Wisdom of the Saints about woman (part 2)

“The alarming increase of divorces in our land and the consequent break-up of family life is due principally to the loss of love for the ideal in womanhood.  Marriage has become identified with pleasure, not with love.  Once the pleasure ceases, love ceases.  The woman is loved not for what she is in herself but for what she is to others.  The tragedy of such a state is not only what it does for woman, but also what it does to man.” Ven. Fulton Sheen (19th-20th centuries)


“To a great extent the level of any civilization is the level of its womanhood. When a man loves a woman, he has to become worthy of her. The higher her virtue, the more noble her character, the more devoted she is to truth, justice, goodness, the more a man has to aspire to be worthy of her. The history of civilization could actually be written in terms of the level of its women.” Ven. Fulton Sheen


“Christianity came into the world because a woman was willing to make a child the center of her life.” Ven. Fulton Sheen


Finally, woman’s intrinsic value can work in every place and thereby institute grace, completely independent of the profession which she practices and whether it concurs with her singularity or not. Everywhere she meets with a human being, she will find opportunity to sustain, to counsel, to help. If the factory worker or the office employee would only pay attention to the spirits of the person who work with her in the same room, she would prevail upon trouble-laden hearts to be opened to her through a friendly word, a sympathetic question; she will find out where the shoe is pinching and will be able to provide relief. Everywhere the need exists for maternal sympathy and help, and thus we are able to recapitulate in the one word motherliness that which we have developed as the characteristic value of woman. Only, the motherliness must be that which does not remain within the narrow circle of blood relations or of personal friends; but in accordance with the model of the Mother of Mercy, it must have its root in universal divine love for all who are there, belabored and burdened.” St. Teresa Benedicta of the Cross (19th-20th centuries)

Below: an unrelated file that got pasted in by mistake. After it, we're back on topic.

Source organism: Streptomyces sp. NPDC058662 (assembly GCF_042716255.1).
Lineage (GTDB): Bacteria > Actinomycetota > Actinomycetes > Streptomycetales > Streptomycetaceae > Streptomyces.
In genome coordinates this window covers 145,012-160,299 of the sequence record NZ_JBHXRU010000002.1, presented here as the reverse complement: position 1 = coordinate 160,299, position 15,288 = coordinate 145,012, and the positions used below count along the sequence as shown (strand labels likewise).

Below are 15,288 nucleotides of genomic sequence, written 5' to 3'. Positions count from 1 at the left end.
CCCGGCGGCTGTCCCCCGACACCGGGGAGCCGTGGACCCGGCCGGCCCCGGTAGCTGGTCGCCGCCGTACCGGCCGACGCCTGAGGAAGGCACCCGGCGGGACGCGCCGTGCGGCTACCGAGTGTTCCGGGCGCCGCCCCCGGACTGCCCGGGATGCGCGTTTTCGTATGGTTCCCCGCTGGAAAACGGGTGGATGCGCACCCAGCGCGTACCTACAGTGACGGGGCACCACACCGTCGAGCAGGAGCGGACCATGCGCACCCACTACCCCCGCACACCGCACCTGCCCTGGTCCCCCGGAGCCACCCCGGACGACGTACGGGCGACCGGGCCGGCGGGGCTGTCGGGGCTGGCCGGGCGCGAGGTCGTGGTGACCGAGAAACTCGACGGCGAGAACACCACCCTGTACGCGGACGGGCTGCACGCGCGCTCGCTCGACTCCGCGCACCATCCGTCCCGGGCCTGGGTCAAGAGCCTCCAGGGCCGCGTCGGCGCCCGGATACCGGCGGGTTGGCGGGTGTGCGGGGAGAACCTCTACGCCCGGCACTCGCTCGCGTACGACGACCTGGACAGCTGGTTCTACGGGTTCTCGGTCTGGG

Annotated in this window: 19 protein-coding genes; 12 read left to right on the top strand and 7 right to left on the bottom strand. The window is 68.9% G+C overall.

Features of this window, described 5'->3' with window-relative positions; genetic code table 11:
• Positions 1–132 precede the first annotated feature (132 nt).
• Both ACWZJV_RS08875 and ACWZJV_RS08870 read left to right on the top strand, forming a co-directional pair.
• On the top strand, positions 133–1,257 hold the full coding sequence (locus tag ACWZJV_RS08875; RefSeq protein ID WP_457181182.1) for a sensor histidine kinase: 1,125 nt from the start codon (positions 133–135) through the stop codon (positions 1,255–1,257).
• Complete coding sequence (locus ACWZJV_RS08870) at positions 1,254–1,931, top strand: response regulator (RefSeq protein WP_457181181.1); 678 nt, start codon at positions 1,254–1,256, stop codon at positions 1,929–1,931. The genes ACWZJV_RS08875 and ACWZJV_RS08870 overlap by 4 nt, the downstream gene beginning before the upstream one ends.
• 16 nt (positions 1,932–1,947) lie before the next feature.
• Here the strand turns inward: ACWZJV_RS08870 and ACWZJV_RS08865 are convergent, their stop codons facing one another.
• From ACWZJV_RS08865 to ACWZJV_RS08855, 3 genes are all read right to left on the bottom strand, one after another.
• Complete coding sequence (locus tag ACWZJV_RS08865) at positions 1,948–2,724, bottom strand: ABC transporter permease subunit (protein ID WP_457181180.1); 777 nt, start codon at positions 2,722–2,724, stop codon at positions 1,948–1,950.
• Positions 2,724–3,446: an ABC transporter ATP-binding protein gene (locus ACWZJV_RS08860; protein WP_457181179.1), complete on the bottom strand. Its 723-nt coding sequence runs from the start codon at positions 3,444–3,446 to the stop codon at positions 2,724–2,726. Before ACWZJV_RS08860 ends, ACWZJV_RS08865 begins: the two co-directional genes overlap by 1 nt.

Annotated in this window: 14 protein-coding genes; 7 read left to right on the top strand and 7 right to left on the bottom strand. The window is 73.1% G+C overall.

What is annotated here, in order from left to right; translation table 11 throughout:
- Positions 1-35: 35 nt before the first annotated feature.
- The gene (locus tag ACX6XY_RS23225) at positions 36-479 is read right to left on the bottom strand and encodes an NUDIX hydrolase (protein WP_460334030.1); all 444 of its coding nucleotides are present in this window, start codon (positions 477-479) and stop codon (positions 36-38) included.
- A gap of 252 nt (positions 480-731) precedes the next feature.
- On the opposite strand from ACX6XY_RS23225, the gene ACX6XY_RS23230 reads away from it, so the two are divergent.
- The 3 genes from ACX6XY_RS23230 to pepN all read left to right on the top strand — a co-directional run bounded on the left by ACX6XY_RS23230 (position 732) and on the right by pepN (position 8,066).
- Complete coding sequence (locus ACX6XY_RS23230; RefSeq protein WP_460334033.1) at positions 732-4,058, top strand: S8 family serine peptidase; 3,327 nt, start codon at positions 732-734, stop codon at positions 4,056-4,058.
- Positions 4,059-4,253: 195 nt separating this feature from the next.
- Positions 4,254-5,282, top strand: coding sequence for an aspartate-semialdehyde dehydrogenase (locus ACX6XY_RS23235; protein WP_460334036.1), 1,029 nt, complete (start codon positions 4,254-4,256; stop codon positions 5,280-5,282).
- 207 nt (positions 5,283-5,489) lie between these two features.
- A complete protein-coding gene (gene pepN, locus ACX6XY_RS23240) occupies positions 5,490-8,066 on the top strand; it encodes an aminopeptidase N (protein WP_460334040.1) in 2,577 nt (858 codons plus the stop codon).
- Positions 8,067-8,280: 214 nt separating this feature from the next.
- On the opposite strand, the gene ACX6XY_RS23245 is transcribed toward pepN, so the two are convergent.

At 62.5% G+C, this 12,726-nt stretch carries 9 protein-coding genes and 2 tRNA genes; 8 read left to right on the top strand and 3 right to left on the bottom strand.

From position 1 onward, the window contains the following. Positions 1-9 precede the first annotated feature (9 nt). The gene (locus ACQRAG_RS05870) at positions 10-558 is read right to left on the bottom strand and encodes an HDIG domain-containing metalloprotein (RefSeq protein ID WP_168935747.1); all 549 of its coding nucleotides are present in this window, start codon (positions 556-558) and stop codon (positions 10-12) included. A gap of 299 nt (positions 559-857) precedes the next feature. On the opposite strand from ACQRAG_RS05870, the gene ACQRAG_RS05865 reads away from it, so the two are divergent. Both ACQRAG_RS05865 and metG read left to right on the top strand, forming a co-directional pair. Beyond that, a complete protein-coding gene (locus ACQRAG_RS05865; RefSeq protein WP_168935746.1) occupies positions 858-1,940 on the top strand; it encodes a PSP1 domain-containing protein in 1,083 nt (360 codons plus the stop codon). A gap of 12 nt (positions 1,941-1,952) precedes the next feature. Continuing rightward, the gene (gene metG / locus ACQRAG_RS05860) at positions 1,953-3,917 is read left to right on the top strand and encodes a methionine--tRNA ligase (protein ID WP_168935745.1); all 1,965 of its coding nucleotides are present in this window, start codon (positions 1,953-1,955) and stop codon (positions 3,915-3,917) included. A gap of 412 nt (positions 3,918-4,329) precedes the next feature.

“The world doesn’t need what women have; it needs what women are.” St. Teresa Benedicta of the Cross


“The woman’s soul is fashioned as a shelter in which other souls may unfold.” St. Teresa Benedicta of the Cross


“Whatever [your] vocation may be, it is a vocation to physical, spiritual, and moral motherhood, for God has put in us a tendency toward life…If in carrying out our vocation it should happen that we die, that would be the finest day of our life.” St. Gianna Molla (20th century)


“The woman is at the heart of the home.  Let us pray that we women realize the reason for our existence: to love and be loved and through this love become instruments of peace in the world.” St. Teresa of Calcutta (20th century)


“Sadly, though, we often see not the exaltation but the exploitation of women in the media.  How often they are treated not as persons with an inviolable dignity but as objects whose purpose is to satisfy others’ appetite for pleasure or for power?  How often is the role of woman as wife and mother undervalued or even ridiculed?  How often is the role of women in business or professional life depicted as a masculine caricature, a denial of the specific gifts of feminine insight, compassion, and understanding, which so greatly contribute to the civilization of love?” Pope St. John Paul II (20th-21st centuries)


“I simply wish to note that the figure of Mary of Nazareth sheds light on womanhood as such by the very fact that God, in the sublime event of the Incarnation of His Son, entrusted Himself to the ministry, the free and active ministry of a woman.  It can thus be said that women, by looking to Mary, find in her the secret of living their femininity with dignity and of achieving their own true advancement.  In the light of Mary, the Church sees in the face of women the reflection of a beauty which mirrors the loftiest sentiments of which the human heart is capable:  the self-offering totality of love, the strength that is capable of bearing the greatest sorrows; limitless fidelity and tireless devotion to work; the ability to combine penetrating intuition with words of support and encouragement.” Pope St. John Paul II


“Thank you, women who are mothers! You have sheltered human beings within yourselves in a unique experience of joy and travail.  This experience makes you become God’s own smile upon the newborn child, the one who guides your child’s first steps, who helps it to grow, and who is the anchor as the child makes its way along the journey of life.” Pope St. John Paul II